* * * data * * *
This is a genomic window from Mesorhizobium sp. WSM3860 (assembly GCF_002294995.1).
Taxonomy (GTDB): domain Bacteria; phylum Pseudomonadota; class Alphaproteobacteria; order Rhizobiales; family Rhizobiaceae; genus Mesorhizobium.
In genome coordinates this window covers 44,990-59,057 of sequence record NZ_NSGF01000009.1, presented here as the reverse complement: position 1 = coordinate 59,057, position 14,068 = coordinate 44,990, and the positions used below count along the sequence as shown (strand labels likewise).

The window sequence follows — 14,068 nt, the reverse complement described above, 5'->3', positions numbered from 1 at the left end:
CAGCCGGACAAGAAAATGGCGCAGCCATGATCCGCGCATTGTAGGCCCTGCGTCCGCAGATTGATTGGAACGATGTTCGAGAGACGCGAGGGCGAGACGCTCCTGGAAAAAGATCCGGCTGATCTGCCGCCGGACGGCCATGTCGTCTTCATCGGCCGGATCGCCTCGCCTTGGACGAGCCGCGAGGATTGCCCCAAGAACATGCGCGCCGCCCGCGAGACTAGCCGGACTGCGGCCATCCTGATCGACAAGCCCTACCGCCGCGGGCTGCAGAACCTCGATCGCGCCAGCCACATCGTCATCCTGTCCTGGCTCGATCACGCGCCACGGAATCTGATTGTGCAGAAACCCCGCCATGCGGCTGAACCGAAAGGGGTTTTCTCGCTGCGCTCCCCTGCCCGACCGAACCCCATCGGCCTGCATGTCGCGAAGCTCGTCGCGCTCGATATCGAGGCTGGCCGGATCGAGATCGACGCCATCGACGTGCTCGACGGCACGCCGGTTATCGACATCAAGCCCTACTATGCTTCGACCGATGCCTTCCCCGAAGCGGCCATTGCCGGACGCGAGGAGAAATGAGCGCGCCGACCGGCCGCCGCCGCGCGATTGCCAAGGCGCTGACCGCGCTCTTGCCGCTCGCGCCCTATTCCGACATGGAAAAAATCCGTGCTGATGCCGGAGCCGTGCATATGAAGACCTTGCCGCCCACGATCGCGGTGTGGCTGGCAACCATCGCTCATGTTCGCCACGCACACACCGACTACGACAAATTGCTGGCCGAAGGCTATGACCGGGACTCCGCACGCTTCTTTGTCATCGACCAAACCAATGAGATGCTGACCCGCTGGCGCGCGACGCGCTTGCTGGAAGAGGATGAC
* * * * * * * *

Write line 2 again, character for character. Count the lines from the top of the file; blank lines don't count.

Taxonomy (GTDB): domain Bacteria; phylum Pseudomonadota; class Alphaproteobacteria; order Rhizobiales; family Rhizobiaceae; genus Mesorhizobium.